Aran Jumper (sweater) in Irish is Geansaỉ Áran
The Remarkable Aran Sweater:
from Rural Ireland to International Icon
by Irish Traditions
An Art form from Generations Past
At the turn of the 20th century, Irish fishermen needed their clothes to be resilient against water, very warm, sturdy, and simple to repair. The winds and waves from the Atlantic Ocean make for challenging fishing conditions. They were constantly battling the harsh weather of the Aran Islands, off the coast of Galway and Clare.
For generations, the women on the Aran islands improved on the patterns of jumpers from the era and gave sweaters a unique Celtic touch. Their goal was to make the sweaters both a work of art and functional for what their fishermen needed.
Irish women were the ones that began knitting the tight and intricate cable, trellis, diamond, and honeycomb stitches.
Over the lifetime of the Aran sweater, these stitches took on various significance and meanings. Some are based in myth or hearsay (note: any family-specific patterns have been debunked). Most take inspiration from Celtic designs and their original importance in Irish artwork.
Their Aran sweaters were the first ones knit with unwashed cream-colored, or báinín, wool yarn. The unwashed, unscoured wool retained its natural lanolin and other oils, making it water-repellant and resistant to the cold Atlantic waves.
From a Local Treasure to a World Icon
In the 1930s Dr. Muriel Gahan helped to open “The Country Store” – a brick and mortar hub in Dublin responsible for selling handcrafted goods from rural Irish artisans. She commissioned the first order of an Irish Aran Sweater for her store.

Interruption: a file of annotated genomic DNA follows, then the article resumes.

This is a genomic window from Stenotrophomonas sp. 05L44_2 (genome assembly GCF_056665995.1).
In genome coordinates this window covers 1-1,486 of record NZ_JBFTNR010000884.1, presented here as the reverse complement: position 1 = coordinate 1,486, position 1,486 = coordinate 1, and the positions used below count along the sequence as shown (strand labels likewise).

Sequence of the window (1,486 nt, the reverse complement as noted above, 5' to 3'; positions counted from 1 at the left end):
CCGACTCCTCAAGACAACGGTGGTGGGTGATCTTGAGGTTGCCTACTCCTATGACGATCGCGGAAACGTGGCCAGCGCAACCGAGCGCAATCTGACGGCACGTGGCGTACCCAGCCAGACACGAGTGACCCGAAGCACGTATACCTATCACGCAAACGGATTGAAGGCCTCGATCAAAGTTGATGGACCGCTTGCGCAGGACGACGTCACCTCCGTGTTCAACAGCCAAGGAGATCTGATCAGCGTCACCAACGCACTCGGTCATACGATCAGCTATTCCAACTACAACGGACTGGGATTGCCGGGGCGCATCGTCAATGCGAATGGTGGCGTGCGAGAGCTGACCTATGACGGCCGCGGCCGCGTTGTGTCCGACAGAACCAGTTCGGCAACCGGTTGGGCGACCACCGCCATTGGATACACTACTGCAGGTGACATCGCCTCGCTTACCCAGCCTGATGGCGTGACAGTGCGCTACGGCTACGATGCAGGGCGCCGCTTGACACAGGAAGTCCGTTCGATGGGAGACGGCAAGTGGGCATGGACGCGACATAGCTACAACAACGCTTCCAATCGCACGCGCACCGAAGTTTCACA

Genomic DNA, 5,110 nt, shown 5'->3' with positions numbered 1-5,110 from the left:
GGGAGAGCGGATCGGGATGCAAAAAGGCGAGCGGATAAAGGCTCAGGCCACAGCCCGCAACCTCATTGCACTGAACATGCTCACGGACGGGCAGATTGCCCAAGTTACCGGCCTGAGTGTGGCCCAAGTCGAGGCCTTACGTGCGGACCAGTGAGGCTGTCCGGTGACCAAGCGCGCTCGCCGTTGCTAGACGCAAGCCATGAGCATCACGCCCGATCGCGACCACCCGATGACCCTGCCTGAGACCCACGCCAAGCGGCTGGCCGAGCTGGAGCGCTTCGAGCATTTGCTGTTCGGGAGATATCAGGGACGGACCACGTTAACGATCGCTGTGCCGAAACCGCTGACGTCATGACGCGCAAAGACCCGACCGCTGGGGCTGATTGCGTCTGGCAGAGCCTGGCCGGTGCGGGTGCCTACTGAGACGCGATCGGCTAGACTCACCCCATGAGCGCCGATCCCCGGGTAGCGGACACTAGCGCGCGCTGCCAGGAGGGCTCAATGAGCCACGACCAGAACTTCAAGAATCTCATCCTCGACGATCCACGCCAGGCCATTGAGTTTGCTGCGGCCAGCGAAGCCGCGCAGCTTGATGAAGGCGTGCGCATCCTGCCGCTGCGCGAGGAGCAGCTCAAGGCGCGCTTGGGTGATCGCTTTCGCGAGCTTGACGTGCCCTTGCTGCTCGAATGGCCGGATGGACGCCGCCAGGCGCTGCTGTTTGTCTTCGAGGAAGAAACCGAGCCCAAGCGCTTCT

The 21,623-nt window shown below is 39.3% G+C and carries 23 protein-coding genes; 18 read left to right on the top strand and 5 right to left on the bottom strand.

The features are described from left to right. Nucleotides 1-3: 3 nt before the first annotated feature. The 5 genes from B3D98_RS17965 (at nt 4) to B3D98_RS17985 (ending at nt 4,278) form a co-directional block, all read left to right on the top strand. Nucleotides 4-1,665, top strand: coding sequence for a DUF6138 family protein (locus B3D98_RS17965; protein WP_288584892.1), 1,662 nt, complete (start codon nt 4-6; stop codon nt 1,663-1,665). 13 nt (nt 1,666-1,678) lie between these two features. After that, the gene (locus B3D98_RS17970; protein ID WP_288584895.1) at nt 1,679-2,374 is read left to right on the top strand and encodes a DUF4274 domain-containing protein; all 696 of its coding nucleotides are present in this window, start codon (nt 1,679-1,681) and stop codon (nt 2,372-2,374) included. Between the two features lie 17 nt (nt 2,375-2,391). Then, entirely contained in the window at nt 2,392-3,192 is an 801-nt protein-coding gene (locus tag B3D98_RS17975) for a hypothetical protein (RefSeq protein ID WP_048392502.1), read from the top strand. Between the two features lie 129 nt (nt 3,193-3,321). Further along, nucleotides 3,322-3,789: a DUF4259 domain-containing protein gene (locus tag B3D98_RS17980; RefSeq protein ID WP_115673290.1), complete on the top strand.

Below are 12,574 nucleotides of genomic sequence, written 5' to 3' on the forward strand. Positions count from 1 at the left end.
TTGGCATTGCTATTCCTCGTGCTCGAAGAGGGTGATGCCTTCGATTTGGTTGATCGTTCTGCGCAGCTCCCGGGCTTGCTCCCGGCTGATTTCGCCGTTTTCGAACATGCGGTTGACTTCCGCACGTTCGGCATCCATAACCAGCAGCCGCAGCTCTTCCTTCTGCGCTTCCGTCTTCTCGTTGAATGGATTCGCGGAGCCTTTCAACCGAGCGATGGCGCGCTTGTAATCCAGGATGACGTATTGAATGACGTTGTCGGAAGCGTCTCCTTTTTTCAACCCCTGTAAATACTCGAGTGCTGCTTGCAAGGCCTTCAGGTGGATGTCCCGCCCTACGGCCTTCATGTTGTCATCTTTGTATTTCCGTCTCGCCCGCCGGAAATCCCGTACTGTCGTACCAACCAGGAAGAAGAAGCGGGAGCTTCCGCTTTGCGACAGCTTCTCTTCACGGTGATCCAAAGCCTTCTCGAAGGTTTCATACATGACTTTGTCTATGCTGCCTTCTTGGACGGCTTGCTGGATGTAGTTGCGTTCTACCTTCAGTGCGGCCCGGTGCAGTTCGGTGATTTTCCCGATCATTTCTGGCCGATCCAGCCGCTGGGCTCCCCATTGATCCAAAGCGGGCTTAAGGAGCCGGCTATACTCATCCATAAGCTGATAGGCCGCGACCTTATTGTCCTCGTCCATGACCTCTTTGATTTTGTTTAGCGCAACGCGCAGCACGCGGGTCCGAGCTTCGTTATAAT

She later helmed organizations such as The Irish Homespun Society and the Irish Country Markets Ltd – each served an integral part of showcasing Irish goods to a wider audience.
Other major players included Patons, the company first to commercially produce Aran sweaters. And the company Standún from Spiddal, a manufacturer who first exported the sweaters to the United States in 1950.
As Aran sweaters became available for purchase, the publication Vogue took notice of the intricate and masterful patterns. In 1957 Vogue published a knitting pattern for the Aran sweater.
This feature in the internationally published fashion monolith was a major achievement. Within a few short years, the Aran Sweater was suddenly everywhere.
Celebrities began to wear the signature cable and diamond knit patterns in magazines and film, bringing the Aran Sweater to icon status. Notable faces include Grace Kelly, Steve McQueen and the Clancy Brothers on the Ed Sullivan Show.
Within a decade, demand for Aran sweaters grew to the point that the manufacturers had to fight to keep up! The demand for Irish wool and Irish sweaters drove the value of a good handmade Irish sweater to the point where it is now considered an expensive heirloom treasure.
The Modern Aran Sweater
As we pass the turn of the 21st century, hand-loomed and machine loomed knitwear has changed the industry in a multitude of ways.
As fashions change, the traditional Aran stitches have stayed a major inspiration to designers envisioning new styles of sweaters. These are not your grandad’s sweaters… but they are certainly still steeped in the tradition of masterful Celtic craftsmanship. Take a close look at today’s sweaters with modern silhouettes, and you’ll still see the cables, diamonds, and trellises originally designed by your ancestors.
Today you’ll find Merino wool, cashmere, or synthetic fibers also knit in the Aran stitches. These options help create an amazing amount of diversity in modern Aran sweaters.
We carry a wide variety of knitwear. Our selection varies from traditional styles of the early 20th century to modern variations of the early 21st century.
There you have it: the remarkable true story of the Aran Sweater. If only the Irish tradeswomen of the Aran Islands could see the amazing way their art irrevocably transformed international fashion. The Aran sweater has come a long way from rural Irish knitting needles to an international legacy. §